An article posted recently to LinkedIn—about the jobs most and least likely to fall victim to robot replacements—started me thinking about the place of technology in healthcare. One takeaway from the article is that automation is best deployed for tasks that are manually or cognitively repetitive, freeing humans to specialize in tasks that are non-repetitive and non-predictable, ones the writer describes as requiring “human intuition, reasoning, empathy and emotion.”
That was exactly the promise of electronic health record (EHR) technology—routine bureaucratic tasks would be automated, freeing doctors and staff to do what they do best: treat patients. Yet in a recent study published in the Annals of Internal Medicine, ambulatory physicians spent an average of a full hour at the computer for every hour they spent face to face with patients. Imagine automating a factory and discovering that workers now worked twice as long, or produced half as much, because of the time required by the new technology that was supposed to reduce their workload.
Paradoxically, with recent advances in technology, it is now more possible than ever for EHRs to fulfill their original promise—and more; the problem is that most of the EHRs being offered to medical practices are simply the wrong technology. In an attempt to meet standardized government regulations, vendors have created standardized EHRs—gigantic, one-size-fits-all behemoths that attempt to meet the needs of all physicians, but end up missing the mark with nearly everyone. Particularly when it comes to specialists. KLAS’ Ambulatory Specialty 2016—One Size Does Not Fit All—Performance Report found that although traditional EHR vendors try to cover all specialties, fields like ophthalmology, orthopedics, and dermatology still lack the functionality required.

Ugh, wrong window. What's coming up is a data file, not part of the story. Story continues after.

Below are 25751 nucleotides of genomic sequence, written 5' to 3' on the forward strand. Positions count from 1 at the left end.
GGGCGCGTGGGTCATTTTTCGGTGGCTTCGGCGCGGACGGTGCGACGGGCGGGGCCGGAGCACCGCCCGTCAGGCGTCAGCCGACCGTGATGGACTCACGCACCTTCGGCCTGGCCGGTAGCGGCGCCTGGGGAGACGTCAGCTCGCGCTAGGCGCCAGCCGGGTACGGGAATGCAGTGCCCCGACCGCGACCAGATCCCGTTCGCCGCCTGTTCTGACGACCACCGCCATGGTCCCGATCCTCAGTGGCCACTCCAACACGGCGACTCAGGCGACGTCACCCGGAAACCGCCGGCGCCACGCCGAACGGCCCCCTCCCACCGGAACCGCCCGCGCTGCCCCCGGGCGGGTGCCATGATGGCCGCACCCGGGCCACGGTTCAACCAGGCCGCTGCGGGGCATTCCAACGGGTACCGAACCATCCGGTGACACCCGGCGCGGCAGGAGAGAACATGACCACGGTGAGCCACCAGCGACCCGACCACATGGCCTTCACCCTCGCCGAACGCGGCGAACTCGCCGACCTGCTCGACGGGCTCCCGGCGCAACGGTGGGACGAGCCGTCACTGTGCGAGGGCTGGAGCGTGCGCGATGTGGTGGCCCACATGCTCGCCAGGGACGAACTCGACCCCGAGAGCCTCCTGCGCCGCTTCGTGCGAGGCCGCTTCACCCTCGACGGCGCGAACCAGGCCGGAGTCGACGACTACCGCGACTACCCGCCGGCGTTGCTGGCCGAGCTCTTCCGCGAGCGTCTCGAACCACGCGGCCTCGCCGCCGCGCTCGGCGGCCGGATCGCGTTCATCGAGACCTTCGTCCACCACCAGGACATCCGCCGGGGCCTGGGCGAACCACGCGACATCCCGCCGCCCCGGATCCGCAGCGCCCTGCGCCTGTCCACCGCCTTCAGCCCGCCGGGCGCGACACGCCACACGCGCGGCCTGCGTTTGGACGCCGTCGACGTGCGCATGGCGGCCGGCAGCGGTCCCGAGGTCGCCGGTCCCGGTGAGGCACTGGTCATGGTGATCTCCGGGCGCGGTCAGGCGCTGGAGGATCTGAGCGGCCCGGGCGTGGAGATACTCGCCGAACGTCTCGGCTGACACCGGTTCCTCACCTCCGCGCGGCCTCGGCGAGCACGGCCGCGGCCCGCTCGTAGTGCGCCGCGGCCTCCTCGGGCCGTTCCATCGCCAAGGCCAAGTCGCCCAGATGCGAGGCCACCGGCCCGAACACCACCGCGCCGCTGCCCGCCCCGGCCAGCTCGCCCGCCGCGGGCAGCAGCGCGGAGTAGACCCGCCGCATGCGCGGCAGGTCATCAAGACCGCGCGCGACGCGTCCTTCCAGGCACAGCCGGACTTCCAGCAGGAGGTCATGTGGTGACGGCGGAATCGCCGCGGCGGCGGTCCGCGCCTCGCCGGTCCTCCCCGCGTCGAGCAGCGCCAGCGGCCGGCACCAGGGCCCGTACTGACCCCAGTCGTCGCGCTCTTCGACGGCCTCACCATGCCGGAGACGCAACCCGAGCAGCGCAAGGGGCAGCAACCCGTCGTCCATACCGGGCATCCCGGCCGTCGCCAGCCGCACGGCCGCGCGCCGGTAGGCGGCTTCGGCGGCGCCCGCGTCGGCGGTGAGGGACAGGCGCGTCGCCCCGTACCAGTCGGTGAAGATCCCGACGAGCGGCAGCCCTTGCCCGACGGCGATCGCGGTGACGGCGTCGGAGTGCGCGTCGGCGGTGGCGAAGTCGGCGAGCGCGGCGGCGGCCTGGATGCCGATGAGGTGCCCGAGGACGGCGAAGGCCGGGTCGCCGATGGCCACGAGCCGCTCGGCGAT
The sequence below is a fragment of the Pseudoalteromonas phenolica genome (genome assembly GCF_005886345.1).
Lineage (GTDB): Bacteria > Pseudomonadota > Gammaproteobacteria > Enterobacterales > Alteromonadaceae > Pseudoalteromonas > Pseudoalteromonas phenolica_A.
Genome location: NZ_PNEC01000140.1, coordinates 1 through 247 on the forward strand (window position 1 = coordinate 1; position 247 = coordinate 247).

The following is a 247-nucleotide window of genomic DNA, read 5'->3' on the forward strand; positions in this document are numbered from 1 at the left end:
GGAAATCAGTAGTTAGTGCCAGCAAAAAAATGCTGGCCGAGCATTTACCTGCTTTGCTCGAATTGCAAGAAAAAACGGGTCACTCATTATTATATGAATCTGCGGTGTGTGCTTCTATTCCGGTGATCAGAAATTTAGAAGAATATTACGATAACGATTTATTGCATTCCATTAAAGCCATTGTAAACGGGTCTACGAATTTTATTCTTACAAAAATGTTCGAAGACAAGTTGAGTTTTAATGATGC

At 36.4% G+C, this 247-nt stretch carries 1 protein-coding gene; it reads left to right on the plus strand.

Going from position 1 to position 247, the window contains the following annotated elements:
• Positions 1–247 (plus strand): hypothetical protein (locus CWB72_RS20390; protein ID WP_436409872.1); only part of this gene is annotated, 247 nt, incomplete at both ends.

This is why one size definitely does not fit all. The right EHR solution for a hospital or general practitioner, seeing a limited number of patents with a wide variety of conditions, will look quite different from the EHR for specialists who see a high volume of patents with similar complaints. And of course, different specialties won’t want exactly the same EHR, either, making flexibility—rather than universal applicability—a major prerequisite.
No wonder that 86% of specialists, according to Black Book Market Research, agree that the single biggest trend in technology replacements these days is the move to specialty-driven EHRs because of the workflow and productivity complications that accompany conventional, template-driven EHRs.
Unfortunately, the problems with inflexible, template-driven EHRs don’t end with the lack of specialty-specific solutions. A secondary, but still significant, concern is the inability of many EHRs to be tailored to the need of individual physicians within the practice. One doctor may prefer taking notes, another inputs her own data, while a third dictates; one may be comfortable communicating through a patent portal, another prefers the phone. True flexibility means that no provider has to change the way that he or she has been practicing medicine simply to satisfy the demands of a generic template.
It also means that, when it comes to increasingly crucial matter of data collection, the decision about how data should be collected—what should be collected electronically and which should remain manual—is left up to the individual practice. In the next blog, I will look at what is called “role-based data entry,” and how this can increase productivity and cut costs.